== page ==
Node get_node( NodePath path ) const

If it's type is Node why we have to point out again another type NodePath into as an argument?

After Nodepath comes a parameter path that you greatly explained and I think it's very Pythonish manner that I can write it how I want. Thanks a lot you.

What I believe that discussion will generally solve my stuck points how to read docs an how to use them as I need :) .

**Godot is really great and I don't want to go anywhere ;)*

Nice ^_^

I have made that comment because Godot is attracting a lot of diverse people lately, old, young, programmers, designers, and many others, also people that comes from engines that require zero knowledge and leaves them with zero knowledge too...


Godot scripting and design is object oriented and you can see the SceneTree as a container of Node instances.
All derive from Object, so, some methods you can use can go up to Object (but you may use Node methods more).

  1. If you check the script on Image 1, may see that enemy is probably a PackedScene (loaded with load or preload), a PackedScene is like a composite class made of many nodes and scripts (that you normally save as scn or tscn file).
    Once get an instance, these can be used like a any Node instance.

  2. That get_node method is inherited from the script class, it may extend a subclass of Node (first line of the script) and get the get_node from that.

  3. Here Node get_node( NodePath path ) const, as Zylann said is the form <return type> <method_name>(<parameter type> <parameter name>) says you get a Node (return type) with the method get_node and a parameter "path" of type NodePath.

If you search about the class NodePath, it will give you a long explanation but basically you can use a String as NodePath too.

If you do:

var my_node = get_node( "string_path_to_my_node" )

Then, mynode will store a reference to the Node instance at "stringpathtomy_node"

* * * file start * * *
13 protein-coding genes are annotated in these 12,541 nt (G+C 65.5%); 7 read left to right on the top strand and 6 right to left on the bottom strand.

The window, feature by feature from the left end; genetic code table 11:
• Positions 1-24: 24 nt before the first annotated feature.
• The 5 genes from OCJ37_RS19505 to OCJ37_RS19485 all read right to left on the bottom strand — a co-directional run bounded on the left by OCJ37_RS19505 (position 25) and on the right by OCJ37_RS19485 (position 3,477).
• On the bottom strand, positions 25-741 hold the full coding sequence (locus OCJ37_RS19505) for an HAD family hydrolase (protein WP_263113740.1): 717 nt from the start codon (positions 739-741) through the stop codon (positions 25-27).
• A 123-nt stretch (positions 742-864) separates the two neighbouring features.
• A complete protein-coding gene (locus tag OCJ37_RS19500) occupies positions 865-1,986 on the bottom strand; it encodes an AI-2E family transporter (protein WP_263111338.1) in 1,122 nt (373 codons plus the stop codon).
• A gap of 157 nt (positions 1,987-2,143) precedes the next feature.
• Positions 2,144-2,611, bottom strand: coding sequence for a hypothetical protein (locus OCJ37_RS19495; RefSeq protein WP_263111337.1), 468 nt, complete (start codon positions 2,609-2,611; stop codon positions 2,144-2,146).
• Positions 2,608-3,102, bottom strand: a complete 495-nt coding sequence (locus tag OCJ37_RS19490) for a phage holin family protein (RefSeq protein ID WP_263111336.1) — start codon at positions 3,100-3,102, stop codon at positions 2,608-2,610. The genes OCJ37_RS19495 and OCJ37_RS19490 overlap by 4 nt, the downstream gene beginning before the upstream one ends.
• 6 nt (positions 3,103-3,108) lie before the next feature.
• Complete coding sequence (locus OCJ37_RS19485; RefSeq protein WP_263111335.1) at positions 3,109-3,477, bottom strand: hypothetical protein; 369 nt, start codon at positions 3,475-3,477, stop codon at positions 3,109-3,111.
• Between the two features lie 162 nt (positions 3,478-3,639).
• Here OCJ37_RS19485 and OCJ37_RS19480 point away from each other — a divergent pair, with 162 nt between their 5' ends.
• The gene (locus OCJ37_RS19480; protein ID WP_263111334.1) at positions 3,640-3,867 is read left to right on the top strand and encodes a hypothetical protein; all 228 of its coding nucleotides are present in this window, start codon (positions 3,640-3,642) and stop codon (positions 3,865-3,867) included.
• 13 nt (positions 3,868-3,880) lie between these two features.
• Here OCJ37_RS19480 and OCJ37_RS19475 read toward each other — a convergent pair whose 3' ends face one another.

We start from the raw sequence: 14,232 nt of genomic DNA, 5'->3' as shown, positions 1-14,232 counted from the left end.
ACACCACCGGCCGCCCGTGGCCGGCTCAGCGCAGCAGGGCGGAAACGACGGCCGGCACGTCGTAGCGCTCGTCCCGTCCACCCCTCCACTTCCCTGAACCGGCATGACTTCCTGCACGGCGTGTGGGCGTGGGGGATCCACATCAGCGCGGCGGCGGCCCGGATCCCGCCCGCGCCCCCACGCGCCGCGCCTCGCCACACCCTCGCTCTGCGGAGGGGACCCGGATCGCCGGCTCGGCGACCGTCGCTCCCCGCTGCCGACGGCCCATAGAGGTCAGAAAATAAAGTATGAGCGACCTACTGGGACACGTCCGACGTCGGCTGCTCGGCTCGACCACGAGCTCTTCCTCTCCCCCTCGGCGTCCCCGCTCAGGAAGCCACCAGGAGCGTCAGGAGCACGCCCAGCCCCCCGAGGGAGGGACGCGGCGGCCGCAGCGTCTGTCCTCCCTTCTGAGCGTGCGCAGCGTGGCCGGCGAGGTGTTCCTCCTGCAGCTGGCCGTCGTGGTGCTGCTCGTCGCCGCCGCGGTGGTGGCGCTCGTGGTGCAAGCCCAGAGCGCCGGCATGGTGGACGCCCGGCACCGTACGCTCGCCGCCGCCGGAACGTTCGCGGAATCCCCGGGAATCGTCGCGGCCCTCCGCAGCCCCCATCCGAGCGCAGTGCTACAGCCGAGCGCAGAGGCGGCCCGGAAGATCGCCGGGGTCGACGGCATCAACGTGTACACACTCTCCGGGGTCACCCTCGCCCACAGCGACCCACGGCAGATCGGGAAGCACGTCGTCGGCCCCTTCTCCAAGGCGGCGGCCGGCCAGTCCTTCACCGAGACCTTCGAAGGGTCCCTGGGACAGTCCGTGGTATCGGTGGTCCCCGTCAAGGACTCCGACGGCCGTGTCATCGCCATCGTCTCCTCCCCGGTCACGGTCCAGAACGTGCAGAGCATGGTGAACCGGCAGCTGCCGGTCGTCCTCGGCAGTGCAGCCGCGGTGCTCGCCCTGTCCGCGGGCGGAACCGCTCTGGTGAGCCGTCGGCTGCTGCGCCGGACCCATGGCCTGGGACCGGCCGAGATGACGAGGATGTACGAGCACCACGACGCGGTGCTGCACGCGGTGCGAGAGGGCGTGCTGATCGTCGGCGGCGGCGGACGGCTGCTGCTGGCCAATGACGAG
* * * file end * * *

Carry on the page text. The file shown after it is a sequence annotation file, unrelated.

+1 vote

I decided that I would choose Godot as my engine and I have very little programming experience.

I knew from previous attempts at making a game (where I did a lot of Copy/Paste) that I would never make a game properly unless I learned to program properly (or as well as I can).

So, I researched and read that GDScript is similar to Python.
I then went to Codecademy Python course ( https://www.codecademy.com/learn/python ) and did the whole course.

It took me a couple of weeks, maybe more, as I have to do it part time.
I had to do parts of it a few times.
I even had to skip some parts that just were too much for me (XOR operators etc).

When I came back to GDScript, it all made sense and worked. That's how it was for me.
I'm still a very beginner programmer, but I am about to finish my first game, and I did it myself, with help and guidance of course from people here.

TLDR: Learn Python first. I hope that helps.

by (810 points)

Thanks for your answer.

I'm already a Python programmer for years. My problem is on Gdscript how to use of its' parts/elements/functions/methods etc those together to make a game. Can not combine them because no enough details/description/example about them in official docs. So we have to assume/predict how those works.